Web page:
Article written by George Stefano Pallas. Barely repressed Marvel bias and fansplaining practiced by the author are his alone and do not necessarily reflect nor should be construed as those of the Author.
After a string of critical and commercial successes like “Batman v Superman: The Ultimate Cut” on Blu-ray and Harry Potter and the Deathly Hallows Part 2, Warner Bros. today pulled back the curtain on their hotly anticipated next intellectual property, Kid and Giant Fantasy Companion, which has been in development since last weekend. Studios like Summit and 20th Century Fox that specialize in mass-producing lowest-standard adaptations of YA franchises had reportedly been enjoined in a fierce bidding war over the coveted material, but with millions pilfered from tone-deaf Suicide Squad viewers who couldn’t take a hint, Warner Bros. inevitably used its box office clout to triumph over competitors.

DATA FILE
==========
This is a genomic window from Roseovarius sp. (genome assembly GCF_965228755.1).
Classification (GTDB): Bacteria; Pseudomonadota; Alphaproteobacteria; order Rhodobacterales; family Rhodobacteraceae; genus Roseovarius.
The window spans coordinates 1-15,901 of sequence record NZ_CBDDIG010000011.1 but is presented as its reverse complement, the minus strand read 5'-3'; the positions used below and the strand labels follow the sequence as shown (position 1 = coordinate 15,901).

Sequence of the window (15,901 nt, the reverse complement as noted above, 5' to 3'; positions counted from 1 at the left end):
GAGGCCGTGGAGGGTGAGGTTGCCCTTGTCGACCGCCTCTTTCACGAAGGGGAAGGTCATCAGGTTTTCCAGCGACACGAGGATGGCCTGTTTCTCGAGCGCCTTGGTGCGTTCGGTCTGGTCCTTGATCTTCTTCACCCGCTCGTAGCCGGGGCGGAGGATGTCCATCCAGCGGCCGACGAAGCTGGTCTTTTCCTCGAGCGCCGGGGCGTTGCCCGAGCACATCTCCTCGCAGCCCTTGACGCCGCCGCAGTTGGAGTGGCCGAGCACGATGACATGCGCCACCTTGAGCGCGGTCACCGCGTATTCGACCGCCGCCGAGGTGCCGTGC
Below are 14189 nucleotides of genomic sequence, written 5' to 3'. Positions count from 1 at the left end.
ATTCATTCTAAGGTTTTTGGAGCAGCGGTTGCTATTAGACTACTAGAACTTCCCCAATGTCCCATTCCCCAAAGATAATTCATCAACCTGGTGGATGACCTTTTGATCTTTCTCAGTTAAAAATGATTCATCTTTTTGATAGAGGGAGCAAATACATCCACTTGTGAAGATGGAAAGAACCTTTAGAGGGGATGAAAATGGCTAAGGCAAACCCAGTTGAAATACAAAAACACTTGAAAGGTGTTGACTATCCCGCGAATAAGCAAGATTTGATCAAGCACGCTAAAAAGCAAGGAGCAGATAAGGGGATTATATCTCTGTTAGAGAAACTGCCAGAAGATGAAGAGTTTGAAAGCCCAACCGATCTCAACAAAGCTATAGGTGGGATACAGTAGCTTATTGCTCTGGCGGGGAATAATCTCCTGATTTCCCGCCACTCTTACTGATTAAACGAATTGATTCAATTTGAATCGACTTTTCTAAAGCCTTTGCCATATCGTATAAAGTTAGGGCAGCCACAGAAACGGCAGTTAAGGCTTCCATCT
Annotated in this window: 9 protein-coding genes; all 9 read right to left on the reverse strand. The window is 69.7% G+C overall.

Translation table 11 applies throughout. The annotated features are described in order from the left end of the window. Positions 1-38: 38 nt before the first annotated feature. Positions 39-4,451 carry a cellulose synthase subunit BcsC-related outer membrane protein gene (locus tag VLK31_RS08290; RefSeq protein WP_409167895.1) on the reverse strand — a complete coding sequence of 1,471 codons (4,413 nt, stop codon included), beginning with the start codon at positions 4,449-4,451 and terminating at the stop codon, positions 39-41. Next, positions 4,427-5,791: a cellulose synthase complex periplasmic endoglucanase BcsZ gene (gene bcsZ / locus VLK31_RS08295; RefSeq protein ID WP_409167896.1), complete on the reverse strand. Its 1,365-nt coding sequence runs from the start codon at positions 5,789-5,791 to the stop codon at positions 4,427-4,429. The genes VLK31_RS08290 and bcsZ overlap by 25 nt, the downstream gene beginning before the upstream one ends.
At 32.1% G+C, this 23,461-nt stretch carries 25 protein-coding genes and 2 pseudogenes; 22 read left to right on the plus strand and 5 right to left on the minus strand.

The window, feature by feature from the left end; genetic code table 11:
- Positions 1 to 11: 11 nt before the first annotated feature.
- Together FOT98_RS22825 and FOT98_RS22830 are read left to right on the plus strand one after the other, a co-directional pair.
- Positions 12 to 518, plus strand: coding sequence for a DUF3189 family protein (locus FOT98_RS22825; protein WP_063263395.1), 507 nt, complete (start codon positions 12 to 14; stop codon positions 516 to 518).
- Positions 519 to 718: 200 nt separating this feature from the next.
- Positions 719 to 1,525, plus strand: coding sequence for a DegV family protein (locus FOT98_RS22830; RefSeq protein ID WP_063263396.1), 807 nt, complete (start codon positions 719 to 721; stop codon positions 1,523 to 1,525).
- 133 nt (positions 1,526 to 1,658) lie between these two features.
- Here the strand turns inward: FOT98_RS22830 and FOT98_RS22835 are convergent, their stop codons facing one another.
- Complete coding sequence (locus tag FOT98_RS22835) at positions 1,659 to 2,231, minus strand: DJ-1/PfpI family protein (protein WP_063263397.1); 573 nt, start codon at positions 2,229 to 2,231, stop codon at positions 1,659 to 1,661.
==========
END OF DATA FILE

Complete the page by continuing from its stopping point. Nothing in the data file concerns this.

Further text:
Kid and Giant Fantasy Companion first appeared on the New York Times bestseller list in June after receiving endorsements from Katie Couric and the “Finding Dory” Facebook page. The 300-page coming-of-age novel by Rhonda J. Krowling centers on a precocious 12-year-old boy whose parents are divorced and who struggles to navigate the turbulent middle-school whirlpool of bullies, first crushes, and teachers who aren’t paid enough to care about realizing his dreams of going to a $250k university and getting his bachelor’s in sociology. At his lowest point, when Christian is contemplating striking back at the bullies and running away from home, he runs into and develops a touching friendship with a towering mythical creature, who confronts the bullies for him and gives him the confidence to approach the girl, his parents, and every other problem that comes his way.